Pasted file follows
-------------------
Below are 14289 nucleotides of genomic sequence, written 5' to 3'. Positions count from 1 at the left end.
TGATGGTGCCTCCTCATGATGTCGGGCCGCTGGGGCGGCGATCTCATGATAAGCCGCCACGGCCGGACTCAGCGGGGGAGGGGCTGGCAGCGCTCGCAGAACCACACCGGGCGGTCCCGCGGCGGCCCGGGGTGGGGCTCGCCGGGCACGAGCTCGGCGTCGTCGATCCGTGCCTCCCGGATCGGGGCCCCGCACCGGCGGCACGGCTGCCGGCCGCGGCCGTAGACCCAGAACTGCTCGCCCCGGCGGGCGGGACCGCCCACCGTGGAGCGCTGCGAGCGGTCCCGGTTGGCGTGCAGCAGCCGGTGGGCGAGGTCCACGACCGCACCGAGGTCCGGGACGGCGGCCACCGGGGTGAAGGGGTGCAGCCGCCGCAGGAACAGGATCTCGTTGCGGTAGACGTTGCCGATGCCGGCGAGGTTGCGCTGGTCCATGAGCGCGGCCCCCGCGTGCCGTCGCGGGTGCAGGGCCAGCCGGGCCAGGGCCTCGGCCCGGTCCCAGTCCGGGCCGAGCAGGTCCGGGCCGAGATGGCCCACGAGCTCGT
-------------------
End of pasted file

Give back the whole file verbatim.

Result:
Below are 14289 nucleotides of genomic sequence, written 5' to 3'. Positions count from 1 at the left end.
TGATGGTGCCTCCTCATGATGTCGGGCCGCTGGGGCGGCGATCTCATGATAAGCCGCCACGGCCGGACTCAGCGGGGGAGGGGCTGGCAGCGCTCGCAGAACCACACCGGGCGGTCCCGCGGCGGCCCGGGGTGGGGCTCGCCGGGCACGAGCTCGGCGTCGTCGATCCGTGCCTCCCGGATCGGGGCCCCGCACCGGCGGCACGGCTGCCGGCCGCGGCCGTAGACCCAGAACTGCTCGCCCCGGCGGGCGGGACCGCCCACCGTGGAGCGCTGCGAGCGGTCCCGGTTGGCGTGCAGCAGCCGGTGGGCGAGGTCCACGACCGCACCGAGGTCCGGGACGGCGGCCACCGGGGTGAAGGGGTGCAGCCGCCGCAGGAACAGGATCTCGTTGCGGTAGACGTTGCCGATGCCGGCGAGGTTGCGCTGGTCCATGAGCGCGGCCCCCGCGTGCCGTCGCGGGTGCAGGGCCAGCCGGGCCAGGGCCTCGGCCCGGTCCCAGTCCGGGCCGAGCAGGTCCGGGCCGAGATGGCCCACGAGCTCGT